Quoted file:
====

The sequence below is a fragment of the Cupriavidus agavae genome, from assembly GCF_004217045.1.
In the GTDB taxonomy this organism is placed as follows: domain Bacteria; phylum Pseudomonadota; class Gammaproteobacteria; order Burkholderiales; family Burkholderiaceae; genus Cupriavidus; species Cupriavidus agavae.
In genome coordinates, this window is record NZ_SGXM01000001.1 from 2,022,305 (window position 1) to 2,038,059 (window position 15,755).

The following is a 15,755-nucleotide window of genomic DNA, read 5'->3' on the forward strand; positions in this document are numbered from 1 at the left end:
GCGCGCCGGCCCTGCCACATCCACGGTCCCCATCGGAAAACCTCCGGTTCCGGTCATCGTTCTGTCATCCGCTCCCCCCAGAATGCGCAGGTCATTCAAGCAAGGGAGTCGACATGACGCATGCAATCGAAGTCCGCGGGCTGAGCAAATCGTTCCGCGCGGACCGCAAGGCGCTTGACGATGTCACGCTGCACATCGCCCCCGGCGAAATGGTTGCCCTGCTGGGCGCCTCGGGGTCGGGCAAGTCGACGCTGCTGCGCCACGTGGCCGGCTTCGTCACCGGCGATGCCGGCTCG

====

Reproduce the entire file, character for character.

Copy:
The sequence below is a fragment of the Cupriavidus agavae genome, from assembly GCF_004217045.1.
In the GTDB taxonomy this organism is placed as follows: domain Bacteria; phylum Pseudomonadota; class Gammaproteobacteria; order Burkholderiales; family Burkholderiaceae; genus Cupriavidus; species Cupriavidus agavae.
In genome coordinates, this window is record NZ_SGXM01000001.1 from 2,022,305 (window position 1) to 2,038,059 (window position 15,755).

The following is a 15,755-nucleotide window of genomic DNA, read 5'->3' on the forward strand; positions in this document are numbered from 1 at the left end:
GCGCGCCGGCCCTGCCACATCCACGGTCCCCATCGGAAAACCTCCGGTTCCGGTCATCGTTCTGTCATCCGCTCCCCCCAGAATGCGCAGGTCATTCAAGCAAGGGAGTCGACATGACGCATGCAATCGAAGTCCGCGGGCTGAGCAAATCGTTCCGCGCGGACCGCAAGGCGCTTGACGATGTCACGCTGCACATCGCCCCCGGCGAAATGGTTGCCCTGCTGGGCGCCTCGGGGTCGGGCAAGTCGACGCTGCTGCGCCACGTGGCCGGCTTCGTCACCGGCGATGCCGGCTCG